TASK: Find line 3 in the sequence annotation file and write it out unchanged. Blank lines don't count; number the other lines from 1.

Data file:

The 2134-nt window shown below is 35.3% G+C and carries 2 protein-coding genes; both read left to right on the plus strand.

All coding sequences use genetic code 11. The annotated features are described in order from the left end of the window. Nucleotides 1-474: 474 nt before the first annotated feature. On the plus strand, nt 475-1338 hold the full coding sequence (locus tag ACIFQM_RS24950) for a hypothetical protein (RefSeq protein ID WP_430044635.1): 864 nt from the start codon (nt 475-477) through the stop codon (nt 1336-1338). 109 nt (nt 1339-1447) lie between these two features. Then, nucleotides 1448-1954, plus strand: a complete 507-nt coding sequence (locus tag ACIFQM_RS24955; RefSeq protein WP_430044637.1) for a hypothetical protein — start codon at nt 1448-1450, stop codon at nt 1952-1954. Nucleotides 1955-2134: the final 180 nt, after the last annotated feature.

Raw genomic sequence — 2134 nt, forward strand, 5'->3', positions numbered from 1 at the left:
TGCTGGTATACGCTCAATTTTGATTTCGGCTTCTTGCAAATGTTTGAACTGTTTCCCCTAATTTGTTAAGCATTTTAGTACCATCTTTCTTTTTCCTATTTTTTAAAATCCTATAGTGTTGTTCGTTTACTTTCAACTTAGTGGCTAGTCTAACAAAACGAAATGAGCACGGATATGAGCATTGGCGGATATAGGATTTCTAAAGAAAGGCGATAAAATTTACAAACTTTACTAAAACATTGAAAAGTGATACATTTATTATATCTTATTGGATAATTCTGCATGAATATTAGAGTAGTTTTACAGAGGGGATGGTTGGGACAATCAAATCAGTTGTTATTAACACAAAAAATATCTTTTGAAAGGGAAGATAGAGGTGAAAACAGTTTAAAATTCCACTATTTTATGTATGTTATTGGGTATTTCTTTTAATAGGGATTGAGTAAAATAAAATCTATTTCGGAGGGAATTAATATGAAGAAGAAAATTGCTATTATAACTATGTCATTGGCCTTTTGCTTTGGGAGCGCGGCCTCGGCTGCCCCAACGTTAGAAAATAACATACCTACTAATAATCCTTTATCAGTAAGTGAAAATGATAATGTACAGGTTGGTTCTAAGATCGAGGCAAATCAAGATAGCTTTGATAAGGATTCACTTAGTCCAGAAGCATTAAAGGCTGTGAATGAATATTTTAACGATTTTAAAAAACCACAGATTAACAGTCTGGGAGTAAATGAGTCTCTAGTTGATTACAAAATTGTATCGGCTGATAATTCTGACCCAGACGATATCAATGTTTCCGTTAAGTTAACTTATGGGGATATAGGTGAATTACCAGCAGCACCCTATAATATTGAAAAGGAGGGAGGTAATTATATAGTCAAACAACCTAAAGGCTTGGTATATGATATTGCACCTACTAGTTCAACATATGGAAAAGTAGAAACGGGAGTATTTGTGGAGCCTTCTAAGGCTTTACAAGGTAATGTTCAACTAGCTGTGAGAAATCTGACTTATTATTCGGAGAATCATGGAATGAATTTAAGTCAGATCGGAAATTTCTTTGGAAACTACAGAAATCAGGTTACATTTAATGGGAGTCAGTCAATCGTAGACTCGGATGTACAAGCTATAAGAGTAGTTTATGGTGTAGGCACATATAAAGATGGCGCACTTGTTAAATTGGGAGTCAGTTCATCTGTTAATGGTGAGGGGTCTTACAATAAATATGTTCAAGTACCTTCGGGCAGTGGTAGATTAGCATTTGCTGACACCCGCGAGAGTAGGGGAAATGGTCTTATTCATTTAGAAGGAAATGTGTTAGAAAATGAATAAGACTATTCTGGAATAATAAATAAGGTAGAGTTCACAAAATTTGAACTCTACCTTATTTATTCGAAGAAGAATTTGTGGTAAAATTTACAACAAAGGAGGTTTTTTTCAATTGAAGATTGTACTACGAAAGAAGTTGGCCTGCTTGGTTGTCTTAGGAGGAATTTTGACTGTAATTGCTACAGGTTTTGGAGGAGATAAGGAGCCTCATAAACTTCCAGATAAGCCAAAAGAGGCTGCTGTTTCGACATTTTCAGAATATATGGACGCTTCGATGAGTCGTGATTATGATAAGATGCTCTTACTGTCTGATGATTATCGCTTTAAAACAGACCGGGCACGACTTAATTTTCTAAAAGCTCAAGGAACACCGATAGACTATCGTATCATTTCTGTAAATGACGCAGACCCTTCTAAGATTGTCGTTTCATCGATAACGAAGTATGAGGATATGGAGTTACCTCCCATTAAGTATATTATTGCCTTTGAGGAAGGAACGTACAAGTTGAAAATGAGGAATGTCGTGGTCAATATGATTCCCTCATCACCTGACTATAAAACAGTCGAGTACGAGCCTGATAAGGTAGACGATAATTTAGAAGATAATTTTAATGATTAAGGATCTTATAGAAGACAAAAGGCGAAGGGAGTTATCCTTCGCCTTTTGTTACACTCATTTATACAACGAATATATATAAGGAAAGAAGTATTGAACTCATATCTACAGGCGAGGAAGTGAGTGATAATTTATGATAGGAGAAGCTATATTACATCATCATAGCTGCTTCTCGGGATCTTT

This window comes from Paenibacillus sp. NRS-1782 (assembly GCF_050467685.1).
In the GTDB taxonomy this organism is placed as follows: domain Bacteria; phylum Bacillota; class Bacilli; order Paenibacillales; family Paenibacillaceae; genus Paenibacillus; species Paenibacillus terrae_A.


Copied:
Raw genomic sequence — 2134 nt, forward strand, 5'->3', positions numbered from 1 at the left: